The Salt Lake Tribune really, really wants Sen. Orrin Hatch to know how they feel about him.

In a baffling denial of reality, Utah Republican Sen. Orrin Hatch seemed to take a recent local editorial that took him to task in no uncertain terms as a compliment.

But an editor from the paper wants to make it crystal clear for Hatch exactly what they think of him in the Trump era.

When the Salt Lake Tribune named Hatch “Utahn of the Year,” the sarcasm became immediately clear to anyone who read past the headline.

The editors slammed Hatch for his “utter lack of integrity that rises from his unquenchable thirst for power,” and for going along with the Trump administration’s “anti-environmental, anti-Native American and, yes, anti-business decommissioning of national monuments.”

They made clear that bestowing the title on Hatch was not intended as an honor, but rather a recognition that he “made the most news [and] had the biggest impact. For good or for ill.”

Yet Hatch, who apparently did not look past the headline and the picture of himself, seemed to take the editorial as praise. “Grateful for this Christmas honor,” he tweeted.

In case he’s still confused about what the editorial board thinks of him, editor George Pyle offered a succinct further explanation.

Speaking to MSNBC’s Hallie Jackson, Pyle slammed Hatch for “resting on his laurels” and for “[thinking] this seat belongs to him rather than to the people of Utah” — in reference to Hatch reneging on his promise not to run for re-election.

Hatch had run on a promise of being influential in the Senate, and with a vow to get things done, like the Children’s Health Insurance Program (CHIP) renewal and the Deferred Action for Childhood Arrivals (DACA) program.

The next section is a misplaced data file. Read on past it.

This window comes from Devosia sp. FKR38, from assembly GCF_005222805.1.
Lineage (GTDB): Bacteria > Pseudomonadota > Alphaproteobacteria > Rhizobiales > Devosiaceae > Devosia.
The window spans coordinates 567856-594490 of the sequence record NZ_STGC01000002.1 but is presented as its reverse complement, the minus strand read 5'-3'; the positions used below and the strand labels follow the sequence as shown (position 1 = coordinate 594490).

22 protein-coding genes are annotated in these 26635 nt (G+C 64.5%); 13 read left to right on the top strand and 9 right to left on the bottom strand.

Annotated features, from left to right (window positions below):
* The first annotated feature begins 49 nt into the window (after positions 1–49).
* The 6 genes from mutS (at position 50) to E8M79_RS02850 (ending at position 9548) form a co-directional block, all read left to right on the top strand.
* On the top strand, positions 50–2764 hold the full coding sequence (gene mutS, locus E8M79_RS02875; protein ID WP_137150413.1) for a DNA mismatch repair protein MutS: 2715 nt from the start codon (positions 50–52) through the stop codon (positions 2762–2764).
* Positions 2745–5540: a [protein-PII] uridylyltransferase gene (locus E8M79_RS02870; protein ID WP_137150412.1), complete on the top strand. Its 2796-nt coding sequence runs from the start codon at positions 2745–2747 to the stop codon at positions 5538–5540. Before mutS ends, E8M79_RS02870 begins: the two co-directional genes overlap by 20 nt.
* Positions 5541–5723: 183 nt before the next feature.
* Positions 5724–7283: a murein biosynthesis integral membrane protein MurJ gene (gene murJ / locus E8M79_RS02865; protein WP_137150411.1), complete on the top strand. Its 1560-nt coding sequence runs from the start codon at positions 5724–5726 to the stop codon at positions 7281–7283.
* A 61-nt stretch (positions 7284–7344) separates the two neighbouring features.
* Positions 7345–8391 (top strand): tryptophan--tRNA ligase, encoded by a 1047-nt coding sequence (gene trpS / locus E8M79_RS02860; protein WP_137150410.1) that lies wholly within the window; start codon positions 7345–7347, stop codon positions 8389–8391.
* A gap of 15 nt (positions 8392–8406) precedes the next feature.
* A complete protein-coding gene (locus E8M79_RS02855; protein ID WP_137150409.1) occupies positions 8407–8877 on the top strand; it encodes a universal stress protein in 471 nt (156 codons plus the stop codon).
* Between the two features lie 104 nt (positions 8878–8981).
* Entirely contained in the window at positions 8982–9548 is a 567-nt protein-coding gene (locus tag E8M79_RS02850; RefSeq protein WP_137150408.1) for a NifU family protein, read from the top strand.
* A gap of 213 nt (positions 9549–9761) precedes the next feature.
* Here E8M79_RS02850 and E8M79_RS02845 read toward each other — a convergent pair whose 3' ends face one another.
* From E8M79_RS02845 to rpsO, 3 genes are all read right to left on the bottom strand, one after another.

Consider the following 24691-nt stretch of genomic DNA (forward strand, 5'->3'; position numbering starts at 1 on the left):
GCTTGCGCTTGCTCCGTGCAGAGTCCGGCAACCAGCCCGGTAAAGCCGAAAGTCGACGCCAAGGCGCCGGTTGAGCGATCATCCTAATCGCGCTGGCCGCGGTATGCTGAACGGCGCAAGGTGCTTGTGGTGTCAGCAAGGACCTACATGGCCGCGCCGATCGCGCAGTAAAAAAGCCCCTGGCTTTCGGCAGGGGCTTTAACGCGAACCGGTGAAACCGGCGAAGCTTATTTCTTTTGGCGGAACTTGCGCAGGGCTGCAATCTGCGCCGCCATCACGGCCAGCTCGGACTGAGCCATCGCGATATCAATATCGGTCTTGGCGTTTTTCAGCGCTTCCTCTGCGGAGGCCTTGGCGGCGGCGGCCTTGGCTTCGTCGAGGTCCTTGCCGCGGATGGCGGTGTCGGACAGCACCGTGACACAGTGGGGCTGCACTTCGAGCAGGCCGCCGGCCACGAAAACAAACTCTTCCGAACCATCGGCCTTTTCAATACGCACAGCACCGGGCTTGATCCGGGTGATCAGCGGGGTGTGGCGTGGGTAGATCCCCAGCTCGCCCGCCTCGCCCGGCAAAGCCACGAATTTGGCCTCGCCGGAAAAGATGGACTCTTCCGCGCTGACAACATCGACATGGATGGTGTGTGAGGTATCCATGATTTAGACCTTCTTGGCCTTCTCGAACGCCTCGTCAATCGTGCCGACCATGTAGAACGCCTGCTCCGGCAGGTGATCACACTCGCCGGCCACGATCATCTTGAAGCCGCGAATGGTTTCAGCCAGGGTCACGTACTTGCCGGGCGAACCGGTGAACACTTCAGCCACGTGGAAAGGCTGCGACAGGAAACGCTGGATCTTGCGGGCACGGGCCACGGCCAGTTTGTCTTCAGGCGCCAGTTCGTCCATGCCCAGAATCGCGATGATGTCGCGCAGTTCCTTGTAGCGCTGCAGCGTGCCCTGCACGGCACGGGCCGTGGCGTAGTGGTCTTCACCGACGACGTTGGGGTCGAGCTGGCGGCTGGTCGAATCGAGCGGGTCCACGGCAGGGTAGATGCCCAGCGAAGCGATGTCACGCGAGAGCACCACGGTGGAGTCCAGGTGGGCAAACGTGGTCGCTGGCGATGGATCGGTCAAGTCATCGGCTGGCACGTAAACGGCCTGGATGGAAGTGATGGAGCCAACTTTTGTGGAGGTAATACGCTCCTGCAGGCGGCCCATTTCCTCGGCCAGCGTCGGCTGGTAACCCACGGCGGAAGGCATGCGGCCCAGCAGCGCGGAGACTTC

“He did neither,” Pyle noted, and therefore he doesn’t deserve another term to try to keep those promises. There are plenty of candidates to replace him who would mostly vote the same way as Hatch, Pyle added.

But those people “would be less in a position of having gone back on his word, and would probably be rather less embarrassing in the way he’s kowtowing to the president.”

Pyle floated Mitt Romney as a possible challenger, whose voting record would closely mirror Hatch’s, but whom Pyle believes would offer one important difference.

“We would be spared the embarrassment of him sucking up to the president.”

Even Hatch couldn’t possibly take “the embarrassment of him sucking up to the president” as a compliment, no matter how Trumpian his assessment of the news may have become.

And he cannot argue with the facts Pyle laid out: Hatch did indeed engage in some serious groveling toward Trump, calling him “one heck of a leader” who is “living up to everything I thought you would.” And he appallingly cheered for the idea that “we’re gonna make this the greatest presidency that we’ve seen not only in generations but maybe ever.”

And part of that “greatest presidency” was letting CHIP expire because “we don’t have money anymore” after spending it all on tax breaks for the wealthy.

Hatch may not have wanted to read the writing on the wall, or in the newspaper, but local journalists are happy to help him see the light — and the exit door from the Senate floor.


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